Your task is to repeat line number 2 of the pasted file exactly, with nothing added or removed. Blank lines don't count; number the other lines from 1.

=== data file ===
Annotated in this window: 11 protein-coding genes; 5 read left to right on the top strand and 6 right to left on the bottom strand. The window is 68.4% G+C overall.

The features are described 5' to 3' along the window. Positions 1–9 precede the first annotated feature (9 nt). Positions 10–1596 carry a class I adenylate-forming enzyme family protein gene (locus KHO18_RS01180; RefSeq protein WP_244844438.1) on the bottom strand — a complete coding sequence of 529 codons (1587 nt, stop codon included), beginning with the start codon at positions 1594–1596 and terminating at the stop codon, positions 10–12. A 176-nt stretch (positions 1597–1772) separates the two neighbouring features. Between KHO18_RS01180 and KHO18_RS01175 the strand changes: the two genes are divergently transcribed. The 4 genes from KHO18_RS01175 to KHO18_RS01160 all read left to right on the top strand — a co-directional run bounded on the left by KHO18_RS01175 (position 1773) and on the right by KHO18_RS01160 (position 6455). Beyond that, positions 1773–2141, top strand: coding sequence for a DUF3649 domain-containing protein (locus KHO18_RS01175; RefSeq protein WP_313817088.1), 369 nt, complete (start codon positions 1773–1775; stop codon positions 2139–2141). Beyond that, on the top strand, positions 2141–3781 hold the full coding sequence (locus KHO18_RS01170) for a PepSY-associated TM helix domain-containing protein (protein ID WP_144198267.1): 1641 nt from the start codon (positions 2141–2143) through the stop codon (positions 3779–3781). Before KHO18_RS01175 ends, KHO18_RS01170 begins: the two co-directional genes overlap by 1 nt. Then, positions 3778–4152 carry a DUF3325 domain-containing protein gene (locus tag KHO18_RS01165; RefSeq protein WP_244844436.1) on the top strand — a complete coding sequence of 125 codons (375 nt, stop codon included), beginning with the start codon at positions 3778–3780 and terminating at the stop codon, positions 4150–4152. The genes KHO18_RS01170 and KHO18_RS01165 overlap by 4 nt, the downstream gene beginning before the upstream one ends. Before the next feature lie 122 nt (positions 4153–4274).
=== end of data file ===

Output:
The features are described 5' to 3' along the window. Positions 1–9 precede the first annotated feature (9 nt). Positions 10–1596 carry a class I adenylate-forming enzyme family protein gene (locus KHO18_RS01180; RefSeq protein WP_244844438.1) on the bottom strand — a complete coding sequence of 529 codons (1587 nt, stop codon included), beginning with the start codon at positions 1594–1596 and terminating at the stop codon, positions 10–12. A 176-nt stretch (positions 1597–1772) separates the two neighbouring features. Between KHO18_RS01180 and KHO18_RS01175 the strand changes: the two genes are divergently transcribed. The 4 genes from KHO18_RS01175 to KHO18_RS01160 all read left to right on the top strand — a co-directional run bounded on the left by KHO18_RS01175 (position 1773) and on the right by KHO18_RS01160 (position 6455). Beyond that, positions 1773–2141, top strand: coding sequence for a DUF3649 domain-containing protein (locus KHO18_RS01175; RefSeq protein WP_313817088.1), 369 nt, complete (start codon positions 1773–1775; stop codon positions 2139–2141). Beyond that, on the top strand, positions 2141–3781 hold the full coding sequence (locus KHO18_RS01170) for a PepSY-associated TM helix domain-containing protein (protein ID WP_144198267.1): 1641 nt from the start codon (positions 2141–2143) through the stop codon (positions 3779–3781). Before KHO18_RS01175 ends, KHO18_RS01170 begins: the two co-directional genes overlap by 1 nt. Then, positions 3778–4152 carry a DUF3325 domain-containing protein gene (locus tag KHO18_RS01165; RefSeq protein WP_244844436.1) on the top strand — a complete coding sequence of 125 codons (375 nt, stop codon included), beginning with the start codon at positions 3778–3780 and terminating at the stop codon, positions 4150–4152. The genes KHO18_RS01170 and KHO18_RS01165 overlap by 4 nt, the downstream gene beginning before the upstream one ends. Before the next feature lie 122 nt (positions 4153–4274).